Film & TV

Nicole Kidman on The Killing of a Sacred Deer and Her Biggest Year Yet

More audacious than ever, the Australian actress has found herself in one of the richest and most productive periods of her career at 50 years-old.
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Nicole Kidman had so much going on this year that we saw her in the press several times. First, in Los Angeles, in February, for the launch of the great series Big Little Lies, which she co-produced with Reese Witherspoon and for which she won the Emmy Award for best actress. Then again in Cannes, in May, where she had come—so glamorously—to present Yórgos Lánthimos's The Killing of the Sacred Deer, and where she received the 70th Anniversary Award, a sign of the highest accolades. It wasn't until September at the Toronto International Film Festival that Kidman—in a bewildering and magical kindness in a glittering Prada dress—took the time to take stock with us on her career and her upcoming films. 

The Killing of a Sacred Deer

JULIETTE MICHAUD: For two years now, you have been filming, each time with intense and very different roles. How do you do it?

NICOLE KIDMAN: It amuses me to think that when I was pregnant with my daughter Sunday, nine years ago, I wanted to retire. I have been working since the age of 14, I stopped school at 16 to become an actress with the blessing of great parents. I thought it was time to ask myself. I finally had a happy private life, maybe it was time to live peacefully in Nashville, where Keith [country singer Keith Urban, her second husband] and I have a farm. My mother had advised me to keep "a toe in the water," in case the desire to work arose in me again... [Laughs]

JM: Do you escape unscathed from your movies?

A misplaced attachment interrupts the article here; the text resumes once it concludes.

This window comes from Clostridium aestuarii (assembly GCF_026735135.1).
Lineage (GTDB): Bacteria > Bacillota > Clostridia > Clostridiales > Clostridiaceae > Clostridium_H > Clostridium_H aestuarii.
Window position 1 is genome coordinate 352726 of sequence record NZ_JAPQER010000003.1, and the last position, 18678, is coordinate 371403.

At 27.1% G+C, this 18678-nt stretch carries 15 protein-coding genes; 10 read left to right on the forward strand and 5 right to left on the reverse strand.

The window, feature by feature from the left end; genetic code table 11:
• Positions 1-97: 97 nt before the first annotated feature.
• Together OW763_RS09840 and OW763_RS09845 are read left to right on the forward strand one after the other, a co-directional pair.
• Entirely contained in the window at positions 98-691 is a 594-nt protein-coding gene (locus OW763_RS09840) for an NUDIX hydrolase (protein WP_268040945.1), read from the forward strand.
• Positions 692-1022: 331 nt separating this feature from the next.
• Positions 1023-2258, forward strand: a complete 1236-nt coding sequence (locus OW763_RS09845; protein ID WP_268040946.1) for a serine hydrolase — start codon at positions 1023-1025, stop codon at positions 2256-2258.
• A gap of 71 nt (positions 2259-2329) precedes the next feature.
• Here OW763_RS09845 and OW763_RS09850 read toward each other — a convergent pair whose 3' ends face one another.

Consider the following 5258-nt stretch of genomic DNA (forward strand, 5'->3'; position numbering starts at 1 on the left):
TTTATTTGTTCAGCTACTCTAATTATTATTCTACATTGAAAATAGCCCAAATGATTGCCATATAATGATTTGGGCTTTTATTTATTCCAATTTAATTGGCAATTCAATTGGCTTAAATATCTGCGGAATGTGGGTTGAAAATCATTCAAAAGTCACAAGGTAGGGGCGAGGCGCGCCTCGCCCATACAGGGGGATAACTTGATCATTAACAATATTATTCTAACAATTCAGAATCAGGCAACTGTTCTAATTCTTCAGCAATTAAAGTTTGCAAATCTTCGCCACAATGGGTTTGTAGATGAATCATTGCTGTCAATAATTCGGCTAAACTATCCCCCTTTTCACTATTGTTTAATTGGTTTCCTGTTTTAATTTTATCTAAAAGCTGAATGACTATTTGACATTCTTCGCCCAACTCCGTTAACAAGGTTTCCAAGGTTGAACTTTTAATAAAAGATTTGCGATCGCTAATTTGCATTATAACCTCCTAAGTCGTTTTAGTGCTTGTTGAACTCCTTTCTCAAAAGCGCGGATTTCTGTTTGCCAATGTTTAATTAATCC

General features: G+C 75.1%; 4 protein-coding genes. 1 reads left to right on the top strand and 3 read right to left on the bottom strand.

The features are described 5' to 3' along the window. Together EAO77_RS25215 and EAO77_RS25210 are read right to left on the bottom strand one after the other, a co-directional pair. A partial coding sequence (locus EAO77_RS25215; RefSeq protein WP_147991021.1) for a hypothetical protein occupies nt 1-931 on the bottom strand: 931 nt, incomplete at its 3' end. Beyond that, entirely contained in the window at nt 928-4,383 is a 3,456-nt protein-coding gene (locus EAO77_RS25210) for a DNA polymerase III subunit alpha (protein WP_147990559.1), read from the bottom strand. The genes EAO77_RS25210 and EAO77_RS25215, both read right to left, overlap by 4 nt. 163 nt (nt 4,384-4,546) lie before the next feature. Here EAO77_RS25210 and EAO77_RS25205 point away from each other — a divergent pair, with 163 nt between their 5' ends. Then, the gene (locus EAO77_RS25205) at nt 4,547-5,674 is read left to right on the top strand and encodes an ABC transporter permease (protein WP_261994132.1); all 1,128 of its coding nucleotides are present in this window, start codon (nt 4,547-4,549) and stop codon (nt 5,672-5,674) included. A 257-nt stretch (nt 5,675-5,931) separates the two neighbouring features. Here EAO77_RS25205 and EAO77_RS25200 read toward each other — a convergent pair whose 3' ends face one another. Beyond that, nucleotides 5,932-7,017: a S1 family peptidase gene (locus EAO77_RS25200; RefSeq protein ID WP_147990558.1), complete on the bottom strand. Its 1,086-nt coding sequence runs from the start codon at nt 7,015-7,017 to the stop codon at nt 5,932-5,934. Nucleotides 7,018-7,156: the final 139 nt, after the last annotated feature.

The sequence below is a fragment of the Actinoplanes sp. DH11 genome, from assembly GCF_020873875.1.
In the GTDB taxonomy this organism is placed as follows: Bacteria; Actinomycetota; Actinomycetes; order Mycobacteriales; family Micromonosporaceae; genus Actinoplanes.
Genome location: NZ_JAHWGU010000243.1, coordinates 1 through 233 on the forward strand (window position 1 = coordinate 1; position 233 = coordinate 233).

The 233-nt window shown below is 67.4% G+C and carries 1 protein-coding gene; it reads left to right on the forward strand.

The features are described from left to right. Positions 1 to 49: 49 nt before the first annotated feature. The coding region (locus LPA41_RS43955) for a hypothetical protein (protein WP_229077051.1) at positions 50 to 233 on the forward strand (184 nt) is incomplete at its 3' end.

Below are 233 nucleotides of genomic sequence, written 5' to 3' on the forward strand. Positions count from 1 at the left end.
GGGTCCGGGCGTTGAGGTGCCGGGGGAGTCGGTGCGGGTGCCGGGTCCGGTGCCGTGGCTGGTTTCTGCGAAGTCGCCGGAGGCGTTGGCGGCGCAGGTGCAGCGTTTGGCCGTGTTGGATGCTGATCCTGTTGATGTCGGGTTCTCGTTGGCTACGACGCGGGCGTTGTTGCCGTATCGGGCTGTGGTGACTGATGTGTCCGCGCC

NK: I often go out on a shoot. That's why I just did Aquaman in Australia: besides the happiness of working in my homeland, I had to have a little fun! I had followed up Big Little Lies, where I play an abused wife, with the very confusing Killing of a Sacred Deer. I shot Sofia Coppola's Prey and Top of the Lake detective series, China Girl by Jane Campion. I needed to be a mermaid in a superhero movie!

JM: Do you play a siren in Aquaman? It suits you so well! 

NK: I find myself at one point on a rock with my hair scattered on my shoulders, but I am not in the true sense of the term a siren that moves his tail from right to left [laughs]. I am rather a queen, with a beautiful crown, who is the mother of Aquaman. The film is comic and my daughters have been so mesmerized by filming that one of them wants to become a filmmaker. I owed them that: by making films too adult where my children could not visit me on the set, I began to have scruples.

"I vowed to work with at least one woman director per year." -Nicole Kidman

JM: You also played in Neil Burger's comedy The Upside, the American remake of the French film Intouchables. 

NK: I really liked the original that producer Harvey Weinstein had shown me, so when he bought the rights and offered me the remake, I signed. It was a breath of fresh air. Bryan Cranston and Kevin Hart take on the roles of François Cluzet and Omar Sy.

JM: You've worked with so many legendary filmmakers: how do you define your relationship with them? 

NK: I am, first of all, a movie buff. When I did Eyes Wide Shut with Stanley Kubrick, I had the feeling that it was my destiny, I felt invested, I had been marked at age 15 by A Clockwork Orange. I am not someone who has self-confidence. But, at the same time, I like venturing onto the screen where I dare not go in life, that's how I feel safe in the world, and I never judge my characters. Only human nature fascinates me, which can bring you far. So I defer to the directors, and I am so grateful to them for helping me to find the truth, that I will do everything for them. Even when they ask me for disconcerting things, like Yórgos Lánthimos.